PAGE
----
Pro Golf Szeryk’s Latest Challenge











Reed On The Greens April 5, 2019
by Jeffrey Reed, Editor,

For many athletes, the transition from decorated amateur to winning professional represents the biggest hurdle of their careers. And although London’s Maddie Szeryk has already conquered that obstacle, the road to the LPGA Tour could prove to be her biggest challenge.

Szeryk, 22, a dual citizen hailing from Allen, Texas, graduated from Texas A&M University in 2018 as one of the Aggies’ most decorated golfers in history. She set numerous school records during her four-year collegiate career, which included four NCAA titles.

Maddie Szeryk with her Cactus Tour hardware. Photo: Twitter.

In January, Szeryk won her first pro event with a two-stroke victory at the Cactus Tour’s Wildfire Golf Club tournament in Scottsdale, Arizona. In her next Cactus Tour event at the Las Colinas Dallas Cup Series, she finished second.

Now, Szeryk is facing the biggest competition of her golf career. Not only is she competing on the Symetra Tour, the biggest development tour en route to the LPGA Tour, but she’s also adjusting to pro golf and life on the road.

“Honestly, it’s a lot, and I’m just taking it all in for now, moving onto the next tournament and finding that adjustment. But it’s been a great experience so far,” Szeryk said.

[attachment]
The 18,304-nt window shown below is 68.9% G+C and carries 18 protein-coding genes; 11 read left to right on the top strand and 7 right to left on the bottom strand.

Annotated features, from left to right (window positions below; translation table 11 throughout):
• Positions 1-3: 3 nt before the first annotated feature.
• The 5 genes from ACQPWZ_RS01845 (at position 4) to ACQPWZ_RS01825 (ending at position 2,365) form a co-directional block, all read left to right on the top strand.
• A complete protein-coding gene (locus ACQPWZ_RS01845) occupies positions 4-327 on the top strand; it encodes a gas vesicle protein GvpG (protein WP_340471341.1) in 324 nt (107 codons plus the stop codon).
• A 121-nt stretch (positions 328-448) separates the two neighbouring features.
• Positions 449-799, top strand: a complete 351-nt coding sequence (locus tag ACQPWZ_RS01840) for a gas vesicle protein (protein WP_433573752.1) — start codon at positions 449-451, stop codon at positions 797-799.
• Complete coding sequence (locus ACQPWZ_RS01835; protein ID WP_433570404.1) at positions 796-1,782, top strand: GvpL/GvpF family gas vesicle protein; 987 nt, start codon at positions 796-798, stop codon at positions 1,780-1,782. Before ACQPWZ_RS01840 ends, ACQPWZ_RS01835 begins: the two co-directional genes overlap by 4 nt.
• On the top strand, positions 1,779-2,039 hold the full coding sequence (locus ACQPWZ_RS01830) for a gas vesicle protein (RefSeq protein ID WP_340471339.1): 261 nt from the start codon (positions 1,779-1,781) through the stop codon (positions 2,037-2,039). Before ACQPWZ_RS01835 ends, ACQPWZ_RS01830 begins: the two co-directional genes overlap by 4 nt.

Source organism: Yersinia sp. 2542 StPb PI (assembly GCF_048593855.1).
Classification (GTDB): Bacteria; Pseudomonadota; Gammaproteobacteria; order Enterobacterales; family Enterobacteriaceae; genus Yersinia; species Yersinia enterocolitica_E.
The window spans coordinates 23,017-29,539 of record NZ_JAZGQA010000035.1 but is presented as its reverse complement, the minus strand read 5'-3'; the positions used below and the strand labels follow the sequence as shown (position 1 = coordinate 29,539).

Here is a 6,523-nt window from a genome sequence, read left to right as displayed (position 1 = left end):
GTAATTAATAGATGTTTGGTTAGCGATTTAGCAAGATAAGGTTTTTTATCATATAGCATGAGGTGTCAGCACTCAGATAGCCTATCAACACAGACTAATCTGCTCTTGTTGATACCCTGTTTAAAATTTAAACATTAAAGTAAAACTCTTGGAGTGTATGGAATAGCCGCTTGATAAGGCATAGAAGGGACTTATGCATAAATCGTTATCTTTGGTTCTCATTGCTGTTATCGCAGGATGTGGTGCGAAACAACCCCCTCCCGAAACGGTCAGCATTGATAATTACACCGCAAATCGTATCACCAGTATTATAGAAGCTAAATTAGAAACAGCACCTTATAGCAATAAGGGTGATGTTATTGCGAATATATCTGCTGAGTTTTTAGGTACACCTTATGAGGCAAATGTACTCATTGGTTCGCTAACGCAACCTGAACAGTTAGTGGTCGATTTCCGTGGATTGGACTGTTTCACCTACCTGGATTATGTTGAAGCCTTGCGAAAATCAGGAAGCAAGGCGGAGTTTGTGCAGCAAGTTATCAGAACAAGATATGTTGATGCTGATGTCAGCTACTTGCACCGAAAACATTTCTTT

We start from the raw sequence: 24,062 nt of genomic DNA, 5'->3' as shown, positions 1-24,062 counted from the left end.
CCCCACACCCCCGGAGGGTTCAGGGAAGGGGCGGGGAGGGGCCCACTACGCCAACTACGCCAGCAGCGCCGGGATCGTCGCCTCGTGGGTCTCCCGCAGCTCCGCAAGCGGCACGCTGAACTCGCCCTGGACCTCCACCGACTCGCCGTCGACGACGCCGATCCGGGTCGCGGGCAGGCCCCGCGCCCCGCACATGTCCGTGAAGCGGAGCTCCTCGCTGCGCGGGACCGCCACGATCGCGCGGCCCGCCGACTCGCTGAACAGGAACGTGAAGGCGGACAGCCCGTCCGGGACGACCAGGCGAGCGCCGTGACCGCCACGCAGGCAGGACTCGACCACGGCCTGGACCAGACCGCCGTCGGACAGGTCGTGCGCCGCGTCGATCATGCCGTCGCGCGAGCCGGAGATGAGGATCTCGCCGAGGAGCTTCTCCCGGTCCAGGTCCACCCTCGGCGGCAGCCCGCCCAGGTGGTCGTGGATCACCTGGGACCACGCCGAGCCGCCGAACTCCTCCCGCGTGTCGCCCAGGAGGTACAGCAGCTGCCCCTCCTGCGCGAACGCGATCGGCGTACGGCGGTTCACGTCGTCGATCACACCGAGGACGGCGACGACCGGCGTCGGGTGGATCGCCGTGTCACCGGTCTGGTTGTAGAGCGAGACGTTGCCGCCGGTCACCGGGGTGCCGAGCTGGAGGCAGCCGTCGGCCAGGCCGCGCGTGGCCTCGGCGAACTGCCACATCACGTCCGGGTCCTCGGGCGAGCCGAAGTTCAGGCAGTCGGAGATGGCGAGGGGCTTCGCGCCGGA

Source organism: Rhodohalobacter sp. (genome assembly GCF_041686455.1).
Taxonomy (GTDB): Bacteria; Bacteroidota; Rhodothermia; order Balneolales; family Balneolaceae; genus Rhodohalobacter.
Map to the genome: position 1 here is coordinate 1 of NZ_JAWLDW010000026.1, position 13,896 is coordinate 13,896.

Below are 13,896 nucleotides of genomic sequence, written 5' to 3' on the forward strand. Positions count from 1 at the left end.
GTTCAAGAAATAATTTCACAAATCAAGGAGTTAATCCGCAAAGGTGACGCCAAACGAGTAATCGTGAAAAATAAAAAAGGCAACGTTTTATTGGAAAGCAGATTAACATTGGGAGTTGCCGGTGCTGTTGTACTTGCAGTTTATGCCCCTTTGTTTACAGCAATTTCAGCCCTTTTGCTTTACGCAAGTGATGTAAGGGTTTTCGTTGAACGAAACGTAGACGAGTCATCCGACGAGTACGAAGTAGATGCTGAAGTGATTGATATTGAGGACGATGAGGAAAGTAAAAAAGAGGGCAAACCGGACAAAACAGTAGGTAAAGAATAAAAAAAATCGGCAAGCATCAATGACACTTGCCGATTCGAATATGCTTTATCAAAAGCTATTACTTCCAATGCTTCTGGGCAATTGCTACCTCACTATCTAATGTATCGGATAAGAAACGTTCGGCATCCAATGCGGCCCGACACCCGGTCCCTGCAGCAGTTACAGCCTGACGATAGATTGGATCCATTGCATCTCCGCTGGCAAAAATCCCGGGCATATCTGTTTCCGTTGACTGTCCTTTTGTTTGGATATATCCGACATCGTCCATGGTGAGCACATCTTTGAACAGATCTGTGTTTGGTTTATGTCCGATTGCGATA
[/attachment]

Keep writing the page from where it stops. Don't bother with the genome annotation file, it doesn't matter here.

This weekend, while the LPGA Tour stages its first major tournament of the year – the ANA Inspiration at Rancho Mirage, California, east of Los Angeles – Szeryk is also competing in The Golden State at the Windsor Golf Classic in Windsor, California, north of San Francisco. There are almost 900 kilometres between the two cities. And for someone trying to jump from the Symetra Tour to the big tour, they might have more luck trying to lasso the moon.

But if anyone has the game – the whole package, including skills, maturity, mental toughness and a strong support team – then it’s Szeryk, a fifth-year member of Team Canada and a rookie member of Canada’s Young Pro squad. Golf Canada’s national women’s team coach Tristan Mullally agrees.

“She’s a great putter and really attacks the pin. She’s very gritty. You see some players, they make a bogey, they’ll drop their head. Maddie goes even harder when that happens,” he said.

“Given the way she works and the level she’s at, she’s going to continue to do well and we’re hoping that will directly translate and make an impact at the highest level.”

In her three Symetra Tour events prior to the Windsor tourney, Szeryk twice missed the cut and finished T14 at the Florida’s Natural Charity Classic at Winter Haven, Florida in mid-March.

At the Windsor tourney, she showed some grit, bouncing back from a slow start to shoot a final-round 66 to finish T16.

“I made a really good comeback at the Florida Natural with a T14, and it was a good finish knowing that I never really played my best game. So it was good to see I can do this – compete at the pro level. I just need to remove the money part of the game and just play golf,” Szeryk said of the transition from amateur to pro.

Maddie Szeryk competes on the Symetra Tour. Photo: Symetra Tour.

“There’s definitely a big adjustment. It’s hard knowing that there’s a money part of the game now. But you need to learn to take that out of it and just concentrate on good golf. There’s always going to be another tournament. So I’m trying not to think about the money and keep things simple,” she said.